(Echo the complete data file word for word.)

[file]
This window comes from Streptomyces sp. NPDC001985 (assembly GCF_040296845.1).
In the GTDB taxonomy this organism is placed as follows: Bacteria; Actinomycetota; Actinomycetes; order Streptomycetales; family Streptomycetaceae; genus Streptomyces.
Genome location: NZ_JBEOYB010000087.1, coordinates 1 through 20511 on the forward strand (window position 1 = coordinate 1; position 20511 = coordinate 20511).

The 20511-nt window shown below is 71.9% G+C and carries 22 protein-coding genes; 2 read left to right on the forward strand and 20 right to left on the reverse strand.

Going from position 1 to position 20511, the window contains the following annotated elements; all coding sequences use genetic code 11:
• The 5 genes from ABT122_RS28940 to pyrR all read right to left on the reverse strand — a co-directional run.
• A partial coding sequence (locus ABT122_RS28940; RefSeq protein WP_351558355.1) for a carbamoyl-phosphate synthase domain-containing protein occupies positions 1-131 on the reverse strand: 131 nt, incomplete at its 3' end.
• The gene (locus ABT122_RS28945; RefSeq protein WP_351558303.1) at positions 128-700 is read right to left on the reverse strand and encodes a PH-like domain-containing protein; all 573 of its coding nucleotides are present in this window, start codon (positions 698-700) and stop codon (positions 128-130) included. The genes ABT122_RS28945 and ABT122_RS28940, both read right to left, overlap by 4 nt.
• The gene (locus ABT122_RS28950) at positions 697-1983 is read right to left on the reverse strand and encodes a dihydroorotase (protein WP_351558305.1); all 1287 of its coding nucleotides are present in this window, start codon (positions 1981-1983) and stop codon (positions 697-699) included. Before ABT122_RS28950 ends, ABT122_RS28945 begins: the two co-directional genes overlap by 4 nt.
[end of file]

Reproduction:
This window comes from Streptomyces sp. NPDC001985 (assembly GCF_040296845.1).
In the GTDB taxonomy this organism is placed as follows: Bacteria; Actinomycetota; Actinomycetes; order Streptomycetales; family Streptomycetaceae; genus Streptomyces.
Genome location: NZ_JBEOYB010000087.1, coordinates 1 through 20511 on the forward strand (window position 1 = coordinate 1; position 20511 = coordinate 20511).

The 20511-nt window shown below is 71.9% G+C and carries 22 protein-coding genes; 2 read left to right on the forward strand and 20 right to left on the reverse strand.

Going from position 1 to position 20511, the window contains the following annotated elements; all coding sequences use genetic code 11:
• The 5 genes from ABT122_RS28940 to pyrR all read right to left on the reverse strand — a co-directional run.
• A partial coding sequence (locus ABT122_RS28940; RefSeq protein WP_351558355.1) for a carbamoyl-phosphate synthase domain-containing protein occupies positions 1-131 on the reverse strand: 131 nt, incomplete at its 3' end.
• The gene (locus ABT122_RS28945; RefSeq protein WP_351558303.1) at positions 128-700 is read right to left on the reverse strand and encodes a PH-like domain-containing protein; all 573 of its coding nucleotides are present in this window, start codon (positions 698-700) and stop codon (positions 128-130) included. The genes ABT122_RS28945 and ABT122_RS28940, both read right to left, overlap by 4 nt.
• The gene (locus ABT122_RS28950) at positions 697-1983 is read right to left on the reverse strand and encodes a dihydroorotase (protein WP_351558305.1); all 1287 of its coding nucleotides are present in this window, start codon (positions 1981-1983) and stop codon (positions 697-699) included. Before ABT122_RS28950 ends, ABT122_RS28945 begins: the two co-directional genes overlap by 4 nt.